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Judge dismisses farmers’ case against mining company they allege helped cause Gold King spill

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A federal judge in New Mexico has dismissed a claim filed on behalf of about 240 Navajo farmers along the Animas and San Juan Rivers against the parent company of the Sunnyside Mine, where the contaminated water from the 2015 Gold King Mine spill allegedly originated.

In his April 29 order, Chief U.S. Judge William P. Johnson agreed with defendant Kinross Gold Corp. that the state of New Mexico does not have personal jurisdiction in the matter.

Navajo Times File Photo
A man and a woman, left, walk along the bank of the Animas River and San Juan River confluence in this Aug. 2015 file photo after a spill by the Gold King Mine.

For New Mexico to have jurisdiction over injuries from the spill, which originated in Colorado, Kinross would have had to deliberately direct its activities to residents of New Mexico, and the plaintiffs’ injuries must have arisen out of those activities, Johnson stated in his order.

The farmers argued that although a bulkhead to hold back wastewater was built at Sunnyside before Kinross took ownership of the Sunnyside Mine in 2003, Kinross executives were repeatedly warned by the owner of the downstream Gold King Mine and others that water from Sunnyside was overflowing into the downstream mines and a blowout was possible, but Kinross took no action to remedy the situation.

“Sunnyside knew that a blowout would cause substantial damage to downstream communities in New Mexico and the Navajo Nation,” the plaintiffs stated in their lawsuit.

Between 2011 and 2015, according to the plaintiffs, employees of Kinross prepared a health and safety plan, engaged contractors for sampling, and informed the U.S. Environmental Protection Agency that Sunnyside would donate $10 million to clean up the Animas River (in an attempt, the lawsuit maintains, to ward off the EPA’s declaring the area a Superfund site).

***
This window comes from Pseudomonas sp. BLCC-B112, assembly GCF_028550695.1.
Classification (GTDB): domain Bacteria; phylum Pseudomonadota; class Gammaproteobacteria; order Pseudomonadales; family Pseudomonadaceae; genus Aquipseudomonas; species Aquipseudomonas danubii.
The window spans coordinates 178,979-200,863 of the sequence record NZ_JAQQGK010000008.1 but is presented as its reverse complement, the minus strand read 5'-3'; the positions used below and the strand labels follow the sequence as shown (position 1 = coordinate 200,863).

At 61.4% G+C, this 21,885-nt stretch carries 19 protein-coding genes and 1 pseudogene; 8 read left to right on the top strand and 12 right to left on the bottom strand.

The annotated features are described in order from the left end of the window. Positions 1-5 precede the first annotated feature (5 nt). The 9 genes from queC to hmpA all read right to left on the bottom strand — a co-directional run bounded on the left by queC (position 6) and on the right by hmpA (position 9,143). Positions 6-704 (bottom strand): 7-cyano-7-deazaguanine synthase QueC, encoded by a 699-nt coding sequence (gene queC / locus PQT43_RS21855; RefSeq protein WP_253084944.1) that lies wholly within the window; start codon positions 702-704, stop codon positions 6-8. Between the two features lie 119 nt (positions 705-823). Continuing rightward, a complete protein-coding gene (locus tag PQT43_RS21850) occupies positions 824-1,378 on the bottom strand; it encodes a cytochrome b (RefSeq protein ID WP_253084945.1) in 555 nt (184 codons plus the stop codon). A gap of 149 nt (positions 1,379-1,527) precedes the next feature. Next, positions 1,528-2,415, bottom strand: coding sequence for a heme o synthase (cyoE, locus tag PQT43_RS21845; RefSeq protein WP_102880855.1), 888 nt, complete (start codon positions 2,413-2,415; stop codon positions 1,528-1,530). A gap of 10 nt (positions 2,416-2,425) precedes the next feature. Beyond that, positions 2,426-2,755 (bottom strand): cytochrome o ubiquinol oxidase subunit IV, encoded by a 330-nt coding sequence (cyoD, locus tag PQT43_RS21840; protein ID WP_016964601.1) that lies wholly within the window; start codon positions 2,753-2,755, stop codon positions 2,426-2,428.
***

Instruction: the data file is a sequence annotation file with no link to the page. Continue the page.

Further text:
However, the judge ruled these facts do not meet the “purposeful direction” and “arising out of” requirements for personal jurisdiction.

“Activities were not aimed at New Mexico with knowledge that those activities would cause harm in New Mexico,” Johnson wrote. “Nor do they establish that the Allen Plaintiffs’ injuries arose from the Kinross Defendant paying fees, donating money and conducting sampling activities.”

The farmers had further alleged that by filing motions in the New Mexico court, Kinross and Sunnyside had de facto agreed to the court’s jurisdiction, but the judge maintained the motions were part of the discovery process and the companies would have been defying the court’s order if they had failed to file motions defending themselves.

The farmers (collectively known as the Allen plaintiffs, the name of the first listed plaintiff) contend that they suffered a year of lost crops and other damages because of the Aug. 5, 2015, Gold King Spill, which tainted the Animas and San Juan rivers with mining waste and caused canal companies to cut off their water supply for weeks while the situation was being remedied.

Kinross had originally asked for summary judgment in additional claims brought by the states of New Mexico and Utah as well as the Navajo Nation, but ended up settling with those entities.

“As usually happens in these large toxic tort kind of cases, the companies settled with the big entities and the little guy gets caught holding the bag,” said Kate Ferlic of Egolf + Ferlic + Martinez + Harwood, LLC, the law firm representing the farmers. “What this decision really means is that upstream polluters can’t be held accountable to individuals in downstream states.”

Ferlic said the firm plans to appeal, and also has cases pending against the U.S. EPA and its two contractors who inadvertently caused the spill while trying to remedy the situation.

“Hopefully between these cases and the appeal, we can get some relief for our clients,” Ferlic said. “We will keep fighting for Navajo farmers and ranchers.”


About The Author

Cindy Yurth

Cindy Yurth was the Tséyi' Bureau reporter, covering the Central Agency of the Navajo Nation, until her retirement on May 31, 2021. Her other beats included agriculture and Arizona state politics. She holds a bachelor’s degree in technical journalism from Colorado State University with a cognate in geology. She has been in the news business since 1980 and with the Navajo Times since 2005, and is the author of “Exploring the Navajo Nation Chapter by Chapter.”

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